Friday, 1 March 2013

Self Injury Awareness Day

image from google images
Today, 1st March is SIAD - Self Injury Awareness Day (self harming)
I feel that like depression and many mental illnesses, self harming really isn't understood or talked about enough, so I thought I would be brave and share my story with you.
Only my mum, dean and a couple of close friends know that I struggle with self harming.
I think that for me it started when I was back in Secondary school, year 8 (I would have been about 12).
I have always been shy and an 'oddball' (never one of those pretty, popular girls!) and making friends was something that I found really hard to do. By the end of year 7, I was relieved to have a group of close friends in my tutor group, one of whom I had been friends with since I was about 5! That changed very quickly the following year, when one of the girls didn't like it when I chose to be different from the rest of them. Looking back it's now clear that she was the 'trend setter / leader' of our little group, as whatever she liked, we all liked. This was all fine until crime of all crimes, I didn't like her latest obsession - Take That! (funnily enough, now that they have re-formed, I quite like their newer music!! heehee!) Anyway, it seems such a stupid thing to start bullying someone about, but that's how it began! It was all they talked about and I got pretty bored of it - I was more into alternative music, heavily influenced by my older brother ; ) I also felt that it was really childish and just didn't understand why they went round talking non-stop Take That - they even started mimicking words like 'ickle' one of the band members said instead of 'little'. I became the outsider, and started to feel really miserable and alone - if they saw any of this, it didn't seem to worry them, or encourage any of them to try and include me more by varying the subject ; ) What made it worse was that the 'leader' (I'll call her 'S') didn't seem to like the fact that I refused to be a little sheep and follow her in this latest craze. She turned really nasty and started to pick on me terribly. My other friends just stood by and watched. Being at school became unbearable, she was in all my lessons, only at break times could I escape from her. I don't know how long it went on for, but I got to the stage where I didn't want to go to school any more. I was miserable.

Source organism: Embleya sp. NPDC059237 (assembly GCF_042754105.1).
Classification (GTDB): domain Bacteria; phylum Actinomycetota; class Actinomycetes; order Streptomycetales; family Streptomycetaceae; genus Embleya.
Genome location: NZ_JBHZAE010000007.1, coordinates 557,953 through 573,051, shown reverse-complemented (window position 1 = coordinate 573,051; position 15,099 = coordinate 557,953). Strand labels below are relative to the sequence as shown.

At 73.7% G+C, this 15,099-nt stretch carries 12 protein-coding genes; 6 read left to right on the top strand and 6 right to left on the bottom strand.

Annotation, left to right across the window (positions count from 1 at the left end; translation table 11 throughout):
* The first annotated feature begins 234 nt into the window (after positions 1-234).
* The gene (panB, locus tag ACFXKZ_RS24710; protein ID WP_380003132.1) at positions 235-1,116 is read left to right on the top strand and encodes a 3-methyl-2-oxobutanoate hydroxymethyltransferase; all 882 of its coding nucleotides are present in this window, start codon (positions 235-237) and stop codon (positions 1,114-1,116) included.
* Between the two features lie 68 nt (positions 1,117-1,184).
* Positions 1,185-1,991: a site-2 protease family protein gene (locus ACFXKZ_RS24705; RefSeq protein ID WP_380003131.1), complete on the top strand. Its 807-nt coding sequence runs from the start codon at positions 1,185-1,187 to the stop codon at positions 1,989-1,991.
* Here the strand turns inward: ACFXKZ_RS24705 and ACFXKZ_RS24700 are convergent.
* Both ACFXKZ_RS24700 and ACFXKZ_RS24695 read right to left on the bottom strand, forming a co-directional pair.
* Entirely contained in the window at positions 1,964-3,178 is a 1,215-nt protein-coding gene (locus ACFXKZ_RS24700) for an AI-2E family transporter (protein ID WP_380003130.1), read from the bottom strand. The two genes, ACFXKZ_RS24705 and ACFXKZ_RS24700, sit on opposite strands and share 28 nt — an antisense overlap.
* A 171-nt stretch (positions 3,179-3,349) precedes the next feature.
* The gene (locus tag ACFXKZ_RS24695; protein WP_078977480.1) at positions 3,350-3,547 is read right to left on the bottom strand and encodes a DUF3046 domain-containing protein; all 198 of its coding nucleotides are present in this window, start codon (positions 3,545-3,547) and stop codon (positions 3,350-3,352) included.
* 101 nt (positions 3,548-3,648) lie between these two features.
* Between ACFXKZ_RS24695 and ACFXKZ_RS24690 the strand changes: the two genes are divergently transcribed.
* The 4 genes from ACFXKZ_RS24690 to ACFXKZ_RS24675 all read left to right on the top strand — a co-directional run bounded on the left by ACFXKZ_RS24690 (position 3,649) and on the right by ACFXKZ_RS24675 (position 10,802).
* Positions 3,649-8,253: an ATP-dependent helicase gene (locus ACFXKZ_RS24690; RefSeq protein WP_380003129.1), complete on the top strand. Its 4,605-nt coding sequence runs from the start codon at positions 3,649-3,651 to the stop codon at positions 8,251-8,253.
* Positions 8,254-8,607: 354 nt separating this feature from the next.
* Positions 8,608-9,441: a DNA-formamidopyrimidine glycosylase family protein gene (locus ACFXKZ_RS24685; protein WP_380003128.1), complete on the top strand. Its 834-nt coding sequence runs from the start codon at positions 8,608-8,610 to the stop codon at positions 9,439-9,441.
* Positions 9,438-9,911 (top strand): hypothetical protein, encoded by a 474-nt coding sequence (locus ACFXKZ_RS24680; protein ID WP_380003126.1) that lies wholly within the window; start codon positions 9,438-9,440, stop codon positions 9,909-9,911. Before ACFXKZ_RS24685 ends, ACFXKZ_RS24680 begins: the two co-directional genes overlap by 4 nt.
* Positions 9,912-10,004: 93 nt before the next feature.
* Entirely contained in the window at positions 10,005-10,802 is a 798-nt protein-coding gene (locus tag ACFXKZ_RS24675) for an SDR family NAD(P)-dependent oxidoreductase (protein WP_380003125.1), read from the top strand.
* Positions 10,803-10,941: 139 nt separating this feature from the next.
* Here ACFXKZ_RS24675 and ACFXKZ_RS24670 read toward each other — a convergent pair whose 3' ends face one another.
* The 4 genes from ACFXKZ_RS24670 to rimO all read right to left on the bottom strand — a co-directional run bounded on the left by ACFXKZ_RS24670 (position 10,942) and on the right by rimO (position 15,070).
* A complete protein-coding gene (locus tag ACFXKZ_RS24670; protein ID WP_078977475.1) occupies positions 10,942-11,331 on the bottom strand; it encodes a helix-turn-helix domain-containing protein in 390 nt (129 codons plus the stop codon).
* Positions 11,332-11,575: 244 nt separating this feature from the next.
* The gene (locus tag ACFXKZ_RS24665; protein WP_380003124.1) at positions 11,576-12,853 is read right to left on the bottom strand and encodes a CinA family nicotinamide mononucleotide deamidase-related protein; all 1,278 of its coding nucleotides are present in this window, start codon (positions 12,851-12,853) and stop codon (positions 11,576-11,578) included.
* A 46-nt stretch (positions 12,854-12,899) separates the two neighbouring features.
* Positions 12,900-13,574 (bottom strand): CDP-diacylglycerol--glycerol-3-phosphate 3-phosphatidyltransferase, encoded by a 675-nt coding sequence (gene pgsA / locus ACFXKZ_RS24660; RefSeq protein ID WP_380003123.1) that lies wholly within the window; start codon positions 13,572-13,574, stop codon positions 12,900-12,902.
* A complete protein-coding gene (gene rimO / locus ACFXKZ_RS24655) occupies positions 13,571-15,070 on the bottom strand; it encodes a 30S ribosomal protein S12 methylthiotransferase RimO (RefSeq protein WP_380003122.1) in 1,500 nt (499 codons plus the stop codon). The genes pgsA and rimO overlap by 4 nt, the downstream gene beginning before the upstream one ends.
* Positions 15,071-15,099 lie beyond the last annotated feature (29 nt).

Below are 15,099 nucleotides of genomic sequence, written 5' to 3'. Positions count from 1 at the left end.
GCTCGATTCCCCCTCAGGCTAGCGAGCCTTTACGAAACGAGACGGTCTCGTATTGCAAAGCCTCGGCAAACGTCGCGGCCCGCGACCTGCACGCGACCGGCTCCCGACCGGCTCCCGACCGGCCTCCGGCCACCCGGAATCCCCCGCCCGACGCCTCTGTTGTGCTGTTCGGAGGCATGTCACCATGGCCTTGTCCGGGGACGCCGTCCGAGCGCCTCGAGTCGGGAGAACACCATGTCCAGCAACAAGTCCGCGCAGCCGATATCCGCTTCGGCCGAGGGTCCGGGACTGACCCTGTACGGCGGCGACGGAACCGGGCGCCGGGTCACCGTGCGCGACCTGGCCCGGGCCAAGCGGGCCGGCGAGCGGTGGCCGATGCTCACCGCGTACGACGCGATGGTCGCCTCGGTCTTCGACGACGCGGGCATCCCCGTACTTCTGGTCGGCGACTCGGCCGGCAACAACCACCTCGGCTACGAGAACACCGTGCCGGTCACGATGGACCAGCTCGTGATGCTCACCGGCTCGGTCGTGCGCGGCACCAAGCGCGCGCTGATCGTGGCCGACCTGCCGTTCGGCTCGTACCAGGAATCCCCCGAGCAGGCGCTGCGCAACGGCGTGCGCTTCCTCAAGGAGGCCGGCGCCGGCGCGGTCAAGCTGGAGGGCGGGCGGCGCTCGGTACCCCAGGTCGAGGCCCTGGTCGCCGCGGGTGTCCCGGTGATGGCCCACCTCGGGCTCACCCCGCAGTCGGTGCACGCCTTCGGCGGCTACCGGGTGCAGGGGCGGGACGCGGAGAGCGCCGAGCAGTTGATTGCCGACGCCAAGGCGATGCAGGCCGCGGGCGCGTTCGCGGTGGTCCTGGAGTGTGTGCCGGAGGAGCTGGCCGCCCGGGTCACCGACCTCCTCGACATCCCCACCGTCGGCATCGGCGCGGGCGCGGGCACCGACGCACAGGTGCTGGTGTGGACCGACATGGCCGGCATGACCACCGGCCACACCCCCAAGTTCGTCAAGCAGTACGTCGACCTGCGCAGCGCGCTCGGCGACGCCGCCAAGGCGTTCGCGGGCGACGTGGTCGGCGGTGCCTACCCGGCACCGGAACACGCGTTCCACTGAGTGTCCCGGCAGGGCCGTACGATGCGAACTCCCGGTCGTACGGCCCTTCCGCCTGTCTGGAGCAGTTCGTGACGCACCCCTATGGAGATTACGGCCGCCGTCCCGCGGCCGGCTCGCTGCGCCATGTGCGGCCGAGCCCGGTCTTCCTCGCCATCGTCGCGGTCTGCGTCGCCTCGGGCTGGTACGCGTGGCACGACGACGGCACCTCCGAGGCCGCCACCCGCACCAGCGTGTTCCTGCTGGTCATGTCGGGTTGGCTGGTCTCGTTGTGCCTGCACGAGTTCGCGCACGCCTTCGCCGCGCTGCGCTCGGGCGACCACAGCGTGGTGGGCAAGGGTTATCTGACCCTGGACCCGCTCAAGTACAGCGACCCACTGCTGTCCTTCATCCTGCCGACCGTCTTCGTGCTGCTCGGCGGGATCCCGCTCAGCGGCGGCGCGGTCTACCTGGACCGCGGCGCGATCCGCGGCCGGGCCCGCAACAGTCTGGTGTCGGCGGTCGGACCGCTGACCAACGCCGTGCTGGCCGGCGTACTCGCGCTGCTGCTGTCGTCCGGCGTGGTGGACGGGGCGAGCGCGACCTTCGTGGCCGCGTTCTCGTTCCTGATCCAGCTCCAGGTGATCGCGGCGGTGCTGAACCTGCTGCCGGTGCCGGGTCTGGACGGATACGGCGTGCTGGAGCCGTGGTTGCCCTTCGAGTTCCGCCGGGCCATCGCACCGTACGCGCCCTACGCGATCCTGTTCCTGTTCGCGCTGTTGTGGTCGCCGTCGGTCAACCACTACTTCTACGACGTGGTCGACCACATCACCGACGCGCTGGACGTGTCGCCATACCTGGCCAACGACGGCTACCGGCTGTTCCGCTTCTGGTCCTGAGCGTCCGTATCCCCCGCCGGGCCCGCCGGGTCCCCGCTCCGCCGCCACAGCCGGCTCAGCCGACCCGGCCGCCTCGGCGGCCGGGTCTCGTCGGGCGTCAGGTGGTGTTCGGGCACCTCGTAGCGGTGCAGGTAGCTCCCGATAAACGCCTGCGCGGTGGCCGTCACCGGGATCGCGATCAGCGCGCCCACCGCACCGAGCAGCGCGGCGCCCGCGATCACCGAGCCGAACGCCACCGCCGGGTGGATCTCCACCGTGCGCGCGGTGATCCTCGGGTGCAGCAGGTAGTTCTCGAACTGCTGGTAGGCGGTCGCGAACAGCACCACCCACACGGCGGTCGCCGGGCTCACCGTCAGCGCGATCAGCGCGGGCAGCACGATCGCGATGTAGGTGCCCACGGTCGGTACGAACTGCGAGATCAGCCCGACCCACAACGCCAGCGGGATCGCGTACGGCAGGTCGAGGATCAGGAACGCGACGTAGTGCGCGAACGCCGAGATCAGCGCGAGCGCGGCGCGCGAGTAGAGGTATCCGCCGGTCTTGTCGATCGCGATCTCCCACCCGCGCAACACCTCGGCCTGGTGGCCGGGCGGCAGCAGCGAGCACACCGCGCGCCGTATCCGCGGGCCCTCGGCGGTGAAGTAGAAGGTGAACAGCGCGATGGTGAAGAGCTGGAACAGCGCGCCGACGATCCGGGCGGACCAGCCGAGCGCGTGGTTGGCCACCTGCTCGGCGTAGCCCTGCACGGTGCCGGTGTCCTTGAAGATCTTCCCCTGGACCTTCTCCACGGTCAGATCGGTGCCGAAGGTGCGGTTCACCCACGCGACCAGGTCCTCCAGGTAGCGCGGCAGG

Outside of school was fine though, I was always busy with different clubs every night. On Mondays, I was a helper at a youth club for Primary aged kids and had some really good friends, who were all adult helpers. I was always treated as an adult, and found it easy to get on with all of them. Of all of them, Steve was my good friend and I talked to him loads about my horrible situation.
Night times became bad as well, as I would dwell on everything. I started to attack my skin to ease the pain I felt inside. I would use my fingernails and pick at the skin on my breasts, often until I bled. I would then cry myself to sleep.